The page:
Article Text


Oesophageal I
PTU-185 Novel techniques for assessing oesophago-pharyngeal reflux in patients with hoarseness and suspected laryngopharyngeal reflux
  1. J O Hayat1,2,
  2. E Yazaki2,
  3. A T Moore3,
  4. L A C Hicklin3,
  5. P W Dettmar4,
  6. J-Y Kang1,
  7. D Sifrim2
  1. 1Gastroenterology, St. George's Hospital, London, UK
  2. 2GI Physiology, Barts and the London School of Medicine and Dentistry, London, UK
  3. 3ENT Surgery, St. George's Hospital, London, UK
  4. 4Technostics, Kingston-upon-Hull, UK


Introduction It is suggested that hoarseness along with typical signs on laryngoscopy can be caused by oesophago-pharyngeal reflux, often referred to as LPR. New methods are proposed to assess pharyngeal exposure to gastric contents. They are suggested to measure (1) liquid or mixed gas-liquid acid and non-acid reflux (HMII-pH), (2) aerosolized acid reflux (Dx-pH measuring system, Restech), and (3) presence of pepsin in saliva. We aimed to quantify pharyngeal exposure to gastric contents in patients with hoarseness and healthy controls using the above techniques.

Methods 21 patients with hoarseness and a positive laryngoscopy (mean age: 51 range: 23–75) and 10 asymptomatic controls (mean age: 26, range: 21–34) underwent simultaneous HMII-pH monitoring, oropharyngeal pH monitoring and saliva pepsin sampling. The HMII-pH catheter was located with impedance sensors in the oesophageal body, 3–5 cm distal and 0–2 cm proximal to the UOS. The Dx-pH catheter was located posterior to the uvula and pepsin in saliva was measured using an in vitro device utilising two pepsin monoclonal antibodies (PepTest) at five different times during the 24-h period. Patients were studied “off” PPI.

Results Healthy controls had (1) no liquid or mixed gas/liquid reflux in the pharynx, (2) two controls had +ve Dx-pH and (3) two controls had more than one saliva sample +ve for pepsin with the other tests negative. Patients were classified into four groups: (a) all tests +ve (n=2); (b) two tests +ve (MII-pH + pepsin (n=5) or MII-pH + Dx-pH (n=3); (c) all tests negative (n=5) and (d) patients with +ve Dx-pH or pepsin without evidence of HMII detected reflux. These patients were considered negative (n=6). Dx-pH drops were poorly associated with HMII-pH reflux. 11% of Dx-pH drops to pH<4, 15% of pH drops to pH<5 and 10% of pH drops to pH<5.5 coincided with HMII detected liquid or gas reflux in the oesophageal body. The detection of pepsin in saliva occurred in 7/10 patients with acid or non-acid HMII detected reflux. Positive pepsin saliva samples were preceded by more reflux events in the previous 60 min 3 (1–4) than negative samples 0 (0–2) p<0.0001.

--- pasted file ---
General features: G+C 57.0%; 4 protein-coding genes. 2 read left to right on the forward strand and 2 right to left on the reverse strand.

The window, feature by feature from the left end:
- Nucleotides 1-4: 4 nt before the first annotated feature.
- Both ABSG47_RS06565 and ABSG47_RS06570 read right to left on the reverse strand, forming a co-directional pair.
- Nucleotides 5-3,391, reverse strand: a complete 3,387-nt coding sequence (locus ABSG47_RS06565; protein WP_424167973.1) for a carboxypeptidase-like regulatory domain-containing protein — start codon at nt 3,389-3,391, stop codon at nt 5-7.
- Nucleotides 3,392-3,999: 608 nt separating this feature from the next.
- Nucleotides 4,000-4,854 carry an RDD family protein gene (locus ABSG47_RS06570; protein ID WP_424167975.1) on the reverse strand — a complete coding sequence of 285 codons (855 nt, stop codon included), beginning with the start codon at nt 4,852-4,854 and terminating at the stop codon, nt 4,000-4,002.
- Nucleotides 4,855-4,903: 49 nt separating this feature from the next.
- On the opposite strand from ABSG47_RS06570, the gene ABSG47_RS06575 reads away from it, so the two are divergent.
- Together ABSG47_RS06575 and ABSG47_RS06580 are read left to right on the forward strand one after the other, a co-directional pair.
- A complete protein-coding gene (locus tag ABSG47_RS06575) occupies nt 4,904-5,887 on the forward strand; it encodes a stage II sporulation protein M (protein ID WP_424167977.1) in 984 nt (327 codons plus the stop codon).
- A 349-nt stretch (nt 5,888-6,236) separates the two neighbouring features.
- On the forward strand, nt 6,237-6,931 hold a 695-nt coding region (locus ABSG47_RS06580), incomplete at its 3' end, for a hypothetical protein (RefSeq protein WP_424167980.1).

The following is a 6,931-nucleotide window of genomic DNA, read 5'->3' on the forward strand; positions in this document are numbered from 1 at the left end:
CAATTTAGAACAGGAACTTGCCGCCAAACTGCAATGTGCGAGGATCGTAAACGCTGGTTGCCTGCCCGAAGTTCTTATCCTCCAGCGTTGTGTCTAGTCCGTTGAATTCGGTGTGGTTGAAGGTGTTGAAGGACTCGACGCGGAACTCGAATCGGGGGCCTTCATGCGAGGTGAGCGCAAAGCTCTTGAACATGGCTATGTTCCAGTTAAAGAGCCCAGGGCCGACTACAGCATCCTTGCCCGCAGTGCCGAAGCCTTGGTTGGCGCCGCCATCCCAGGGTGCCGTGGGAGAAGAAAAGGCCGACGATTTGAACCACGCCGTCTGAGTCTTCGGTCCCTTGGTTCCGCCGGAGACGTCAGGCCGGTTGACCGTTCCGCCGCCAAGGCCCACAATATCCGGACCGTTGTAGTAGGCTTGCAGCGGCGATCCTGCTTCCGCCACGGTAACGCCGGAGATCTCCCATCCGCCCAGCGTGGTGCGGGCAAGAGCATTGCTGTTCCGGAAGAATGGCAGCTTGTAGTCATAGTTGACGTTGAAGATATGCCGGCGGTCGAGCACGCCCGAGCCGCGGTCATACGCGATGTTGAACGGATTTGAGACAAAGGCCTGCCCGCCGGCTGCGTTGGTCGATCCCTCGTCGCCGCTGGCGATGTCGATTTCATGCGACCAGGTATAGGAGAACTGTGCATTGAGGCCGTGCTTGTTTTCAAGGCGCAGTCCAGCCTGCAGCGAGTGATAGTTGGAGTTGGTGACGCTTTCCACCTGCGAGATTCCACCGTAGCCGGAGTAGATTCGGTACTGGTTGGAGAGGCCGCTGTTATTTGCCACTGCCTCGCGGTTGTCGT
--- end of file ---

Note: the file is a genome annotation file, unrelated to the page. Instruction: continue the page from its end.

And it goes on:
Conclusion We identified a subgroup of patients with hoarseness with objective detection of oesophago-pharyngeal reflux (10/21). (b) the majority of oropharyngeal pH drops detected by Dx-pH do not correlate with retrograde flow (liquid or gas) in the oesophageal body. (c) Detection of pepsin in saliva suggests the likelihood of reflux episodes in the previous 60 min.

Competing interests None declared.

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